I hope the following answer conveys the idea of why it is non trivial to answer your question briefly. Your question is akin to asking "What is the procedure to worship the Lord" or "What is the procedure to perform Sandhyavandana". Nothing short of an elaborate manual would suffice to answer your question. I hope the linked videos of Agnihotra practice demonstrate this.
There is a lot of incorrect information being spread about Agnihotra. Much of what can be found on the internet or YouTube about Agnihotra on neo-Hindu websites is pure fiction.
It is incorrect that it is simple/easy to perform Agnihotra (well, simple/easy is a perspective). It is also incorrect that anyone and everyone can perform Agnihotra. Agnihotra is a Vedic ceremony/lifestyle and thus comes with all rules/eligibility criteria that Vedic yajnas do. For an example of Agnihotra in Shukla Yajur Veda see the recording of Ram Prasad Gautam of Nepal. For an example of Agnihotra in Krishna Yajur Veda, see this video and related recordings of the fortnighly sacrifices.
I am going to describe Agnihotra in the context of Brahmin performers. It is possible that Kshatriyas and Vaishyas also are eligible to perform it, but I only know about the eligibility of Brahmins.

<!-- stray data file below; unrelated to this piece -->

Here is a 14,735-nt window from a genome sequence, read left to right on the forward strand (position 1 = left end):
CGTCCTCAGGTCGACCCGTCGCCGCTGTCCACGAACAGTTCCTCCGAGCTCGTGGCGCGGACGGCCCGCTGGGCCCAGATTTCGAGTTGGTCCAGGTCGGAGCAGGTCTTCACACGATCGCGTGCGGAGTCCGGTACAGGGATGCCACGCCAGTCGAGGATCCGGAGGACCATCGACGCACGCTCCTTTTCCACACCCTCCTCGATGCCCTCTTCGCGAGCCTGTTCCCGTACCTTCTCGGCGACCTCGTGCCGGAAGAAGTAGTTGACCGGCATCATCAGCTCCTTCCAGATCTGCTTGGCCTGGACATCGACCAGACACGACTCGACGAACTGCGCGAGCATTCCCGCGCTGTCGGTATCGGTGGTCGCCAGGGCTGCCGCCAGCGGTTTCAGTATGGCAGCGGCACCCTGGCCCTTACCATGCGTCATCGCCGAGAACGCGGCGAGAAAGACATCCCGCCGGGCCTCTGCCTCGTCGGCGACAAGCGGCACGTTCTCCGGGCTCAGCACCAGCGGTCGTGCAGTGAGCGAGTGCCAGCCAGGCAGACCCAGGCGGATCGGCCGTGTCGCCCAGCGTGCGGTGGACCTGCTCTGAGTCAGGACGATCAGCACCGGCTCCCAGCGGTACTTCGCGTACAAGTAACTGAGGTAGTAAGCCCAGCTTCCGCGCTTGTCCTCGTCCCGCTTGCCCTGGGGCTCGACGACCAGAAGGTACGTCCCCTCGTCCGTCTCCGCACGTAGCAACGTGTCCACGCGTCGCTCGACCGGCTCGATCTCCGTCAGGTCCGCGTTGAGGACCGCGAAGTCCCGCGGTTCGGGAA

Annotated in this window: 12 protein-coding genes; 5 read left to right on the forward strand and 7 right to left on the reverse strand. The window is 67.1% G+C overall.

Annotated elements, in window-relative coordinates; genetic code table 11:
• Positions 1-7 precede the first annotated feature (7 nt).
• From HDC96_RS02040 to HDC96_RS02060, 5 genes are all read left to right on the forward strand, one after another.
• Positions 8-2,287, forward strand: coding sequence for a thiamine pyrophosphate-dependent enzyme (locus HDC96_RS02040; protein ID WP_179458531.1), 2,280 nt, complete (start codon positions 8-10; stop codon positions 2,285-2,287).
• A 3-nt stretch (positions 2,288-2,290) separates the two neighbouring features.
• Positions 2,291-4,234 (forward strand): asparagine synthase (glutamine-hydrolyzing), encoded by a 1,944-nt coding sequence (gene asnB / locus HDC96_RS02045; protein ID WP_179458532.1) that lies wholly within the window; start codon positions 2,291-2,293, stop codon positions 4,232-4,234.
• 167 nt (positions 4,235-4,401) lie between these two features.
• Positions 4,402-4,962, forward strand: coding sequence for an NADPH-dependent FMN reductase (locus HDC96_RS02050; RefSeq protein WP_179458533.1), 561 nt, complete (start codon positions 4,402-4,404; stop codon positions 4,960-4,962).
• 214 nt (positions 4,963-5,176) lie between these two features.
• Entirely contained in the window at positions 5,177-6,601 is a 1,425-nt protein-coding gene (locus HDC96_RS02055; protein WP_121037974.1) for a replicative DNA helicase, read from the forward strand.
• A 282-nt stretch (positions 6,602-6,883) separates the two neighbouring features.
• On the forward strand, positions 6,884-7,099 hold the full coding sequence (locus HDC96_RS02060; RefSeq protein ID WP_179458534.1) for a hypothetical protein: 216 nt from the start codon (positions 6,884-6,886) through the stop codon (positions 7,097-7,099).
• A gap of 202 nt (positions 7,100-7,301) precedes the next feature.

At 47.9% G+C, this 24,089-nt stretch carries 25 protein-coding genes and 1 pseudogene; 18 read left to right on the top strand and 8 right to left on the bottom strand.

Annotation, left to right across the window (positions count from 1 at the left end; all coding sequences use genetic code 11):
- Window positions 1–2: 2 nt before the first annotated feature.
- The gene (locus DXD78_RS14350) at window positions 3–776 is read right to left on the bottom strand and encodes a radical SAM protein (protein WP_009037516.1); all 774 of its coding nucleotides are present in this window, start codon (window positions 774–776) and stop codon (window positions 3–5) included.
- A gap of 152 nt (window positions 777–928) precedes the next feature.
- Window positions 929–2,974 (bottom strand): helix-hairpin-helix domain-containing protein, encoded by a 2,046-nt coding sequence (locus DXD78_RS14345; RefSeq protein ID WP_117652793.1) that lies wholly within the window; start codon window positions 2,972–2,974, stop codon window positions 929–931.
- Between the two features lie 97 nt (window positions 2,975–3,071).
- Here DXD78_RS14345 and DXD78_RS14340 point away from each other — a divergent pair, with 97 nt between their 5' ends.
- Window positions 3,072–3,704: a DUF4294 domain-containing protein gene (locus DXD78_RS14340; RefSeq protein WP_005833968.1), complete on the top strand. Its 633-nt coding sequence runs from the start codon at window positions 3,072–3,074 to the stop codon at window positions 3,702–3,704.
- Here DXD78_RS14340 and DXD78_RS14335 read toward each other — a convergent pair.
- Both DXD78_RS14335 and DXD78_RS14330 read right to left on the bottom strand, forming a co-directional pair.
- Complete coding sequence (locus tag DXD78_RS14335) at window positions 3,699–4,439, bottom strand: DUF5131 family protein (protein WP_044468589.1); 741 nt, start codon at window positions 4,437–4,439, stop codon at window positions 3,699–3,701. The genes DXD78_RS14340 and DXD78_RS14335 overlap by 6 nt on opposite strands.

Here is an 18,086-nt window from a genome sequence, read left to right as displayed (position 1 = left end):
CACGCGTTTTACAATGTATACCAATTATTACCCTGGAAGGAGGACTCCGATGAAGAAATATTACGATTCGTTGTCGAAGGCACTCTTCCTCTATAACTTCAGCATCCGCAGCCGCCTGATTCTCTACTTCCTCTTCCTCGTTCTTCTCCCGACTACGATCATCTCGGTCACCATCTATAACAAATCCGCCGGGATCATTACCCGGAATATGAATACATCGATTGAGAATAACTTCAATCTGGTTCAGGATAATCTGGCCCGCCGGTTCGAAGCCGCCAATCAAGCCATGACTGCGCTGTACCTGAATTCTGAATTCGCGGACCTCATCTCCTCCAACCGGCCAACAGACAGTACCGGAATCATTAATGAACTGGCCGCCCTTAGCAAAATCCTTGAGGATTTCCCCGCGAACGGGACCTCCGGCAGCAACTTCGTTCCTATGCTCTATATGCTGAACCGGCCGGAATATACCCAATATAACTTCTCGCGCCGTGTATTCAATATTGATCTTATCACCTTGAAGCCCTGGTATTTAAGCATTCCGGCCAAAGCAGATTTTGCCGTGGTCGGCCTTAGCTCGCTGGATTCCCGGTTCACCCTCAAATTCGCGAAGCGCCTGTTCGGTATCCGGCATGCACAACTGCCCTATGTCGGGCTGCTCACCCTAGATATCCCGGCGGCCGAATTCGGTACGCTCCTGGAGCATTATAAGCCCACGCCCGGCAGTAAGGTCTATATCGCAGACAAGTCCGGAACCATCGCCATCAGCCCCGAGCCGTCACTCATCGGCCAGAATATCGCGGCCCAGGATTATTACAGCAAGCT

A Brahmin student after completing his basic Vedic education (learning to recite the text of his own recension/shakha) tend specialize one of the following paths:
- further studies in Vedic recitation (advanced modes of recitation like Krama and Ghana),
- further studies in one or more Sastras: Tarka, Vyakarana, Mimamsa, Vedanta, Dharma texts, Agama, Veda Bhashya
- further studies in Grihya Sutras and the performance of upAdhyAya or paurohitya (performing domestic rituals for families).
- further studies in Mimamsa/Srauta followed by a commitment to the lifelong performance of Agnihotra.
These four paths are not mutually exclusive. E.g. one can learn advanced Vedic recitation, learn Tarka Sastra and perform Agnihotra while also being a family priest. However it is not typical for people to do so.
There are other eligibility criteria to pursue the path of Agnihotra. E.g. One must be married with a living wife (the ceremony is jointly performed) and must have a son (jAta-putraH). His hair must still be predominantly black (kRRiShNakeshI).
jātaputraḥ kṛṣṇakeśī agnīnādadhīta (śabara on jaiminī 1.3.2-3)
He must either be an eldest son, OR his older brothers must all be practising Agnihotrins, OR he must receive permission from his older brothers to kindle his fires before them.
Agnihotra is performed in three fires: Garhaptya, Ahavaniya and Dakshinagni. The setting up the the three fires is performed in a ritual called agnyAdhAna. Once lit, the fires must not burn out until the sacrificer, or his wife dies. In practice, the Dharma Sastras allow some flexibility about this for exceptional circumstances, OR old age.
Performing daily agnihotra is accompanied by the fortnightly, monthly and quarterly yajnas. Having performed this for one year, the performer becomes eligible to perform advanced Vedic Yajnas like the Seven Soma sacrifices.
I would guess that there are less than one hundred living performers of traditional Agnihotra today! Some Kalivarjya texts prohibit the performance of the Agnihotra in the Kali Yuga.
- David Knipe's monograph - "Vedic Voices: Intimate Narratives of a Living Andhra Tradition"
- The 'Kalivarjyas' or 'Prohibitions in the Kali Age' by Batuknath Bhattacharya.